Champion by action, Champion by name. The O’Connor Knights have emerged from the wilderness years to claim a first Capital Football National Premier League title, and a first top-flight crown of their 26-year history.
Not only have they shown what building a club with a solid foundation can achieve, they have done so in style, with a series of performances that have often dazzled and kept supporters on the edge of their seats. They’ve scored plenty, and conceded few, and always played on the front foot. They are worthy Champions.
Identifying the tendency to ship too many goals in their debut season of 2022, Head Coach Miro Trninic, and his trusty lieutenants Aleks Trninic and Nick Tither, identified the back-four as in need of rejuvenation.
This trio were backed by Assistant coach and physiotherapist Davor Nemet, who helped manage injuries expertly, and team manager Michael Skrtic, who Miro says is the best team manager he has ever had.
Who would have thought in January 2023 when the new year ticked over, that the quartet of players from a team that ended the preceding campaign seventh would be the answer.
Central defensive lynchpins Connor Bill and Lachlan Fields have added a miserly touch to the Knights rearguard. Fields has shown himself to be a leader of men, whilst not wearing the captain’s armband, still cajoling from the front, sometimes literally as vital match-winning goals against Canberra Olympic and Monaro Panthers showed. When unavailability has stymied their attendance, Kristian Tokic has been an able understudy.
Outside of these twin towers, James Driscoll and Harrison Palic have rampaged up the flanks, causing havoc amongst opposition defensive schemes, Palic scoring a memorable goal in a top-of-the-table hammering of Tigers FC at Hawker Football Centre.
Behind this defensive steel stood young stopper Seb Arranz. Gifted, agile, communicative and an athletic custodian, he grew as the season progressed, entrusted with the shot-stopping duties, and supported by the more experienced Alex Connell.
Holding midfielder has seen the role rotate, but the Knights are never better than when the hugely underrated Daniel Roberts is present. His metronomic ball-winning ability, and eye for a pass, has been a massive influence. The evergreen Regan Walsh, dead-ball expert and 97th minute scourge of Canberra Croatia has been superb, aided and abetted by young tyro Harry Martin.
The silky skill-set of Micheal Adams, the ability to turn on a sixpence and find space where none exists before gliding effortlessly across the turf has been instrumental. There were cameos from Patrick O’Rourke in midfield and a couple of displays from the legendary Josip Jadric, hitting 100 NPL appearances in the process.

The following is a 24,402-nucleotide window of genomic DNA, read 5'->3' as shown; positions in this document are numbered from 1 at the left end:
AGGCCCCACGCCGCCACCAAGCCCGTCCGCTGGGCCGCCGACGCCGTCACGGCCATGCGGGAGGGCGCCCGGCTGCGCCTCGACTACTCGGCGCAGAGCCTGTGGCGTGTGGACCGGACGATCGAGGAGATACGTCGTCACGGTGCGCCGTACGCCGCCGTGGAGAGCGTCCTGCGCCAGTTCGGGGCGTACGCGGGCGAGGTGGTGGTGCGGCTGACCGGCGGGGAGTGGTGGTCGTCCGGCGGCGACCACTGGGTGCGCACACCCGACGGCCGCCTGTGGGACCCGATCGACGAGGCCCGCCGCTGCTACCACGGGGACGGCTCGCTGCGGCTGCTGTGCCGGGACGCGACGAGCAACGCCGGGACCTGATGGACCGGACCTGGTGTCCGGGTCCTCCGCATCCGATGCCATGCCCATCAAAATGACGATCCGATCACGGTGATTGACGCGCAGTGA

Up top, the excitement machines. Pace, pace, and even more pace, in the form of the direct running of Tyson Livermore, the intricate skill-set of Phakedi Manda, and the terrifying one-one-one class offered by Niko Kresic. And, if they didn’t get you, hit-man Aisosa Ihegie invariably would, adding an x-factor that was almost impossible to contain.
It doesn’t end here for Knights though. Lachlan Campbell, Sam Van Dooren, Vinnie Sanchez, and Jak Matic all appeared at least once from the bench. The next generation of talent from a frighteningly good youth development program, patiently awaiting their chance.
And there’s the rub. It’s not just been about claiming the First-Grade title, despite all the honorifics and need for polish that it brings. The Knights have developed a family. A club that gains as much pleasure from an U12 success as they do in a derby day triumph over their illustrious Croatian friends. That basis has formed the success that has followed. Get them young, coach them well, and reap the rewards.
One point from the opening pair of matches to start the season never hinted at what was to follow. It was relentless. Seven straight wins from Round 8 to Round 14, including a nine-goal annihilation of West Canberra Wanderers, which saw eight goals netted before half-time, the highlight of a run that blew the competition out of the water.
A win over the Panthers at the Riverside put them on the brink and a first-half stoppage time curler from James Driscoll against Gungahlin United at the Australian Institute of Sport on a gloriously sunny Sunday afternoon sealed the title.
Clubs are often labelled worthy winners, as if any triumph does not fall under that category, but the Knights are just that. Worthy Winners. First Place. Champions.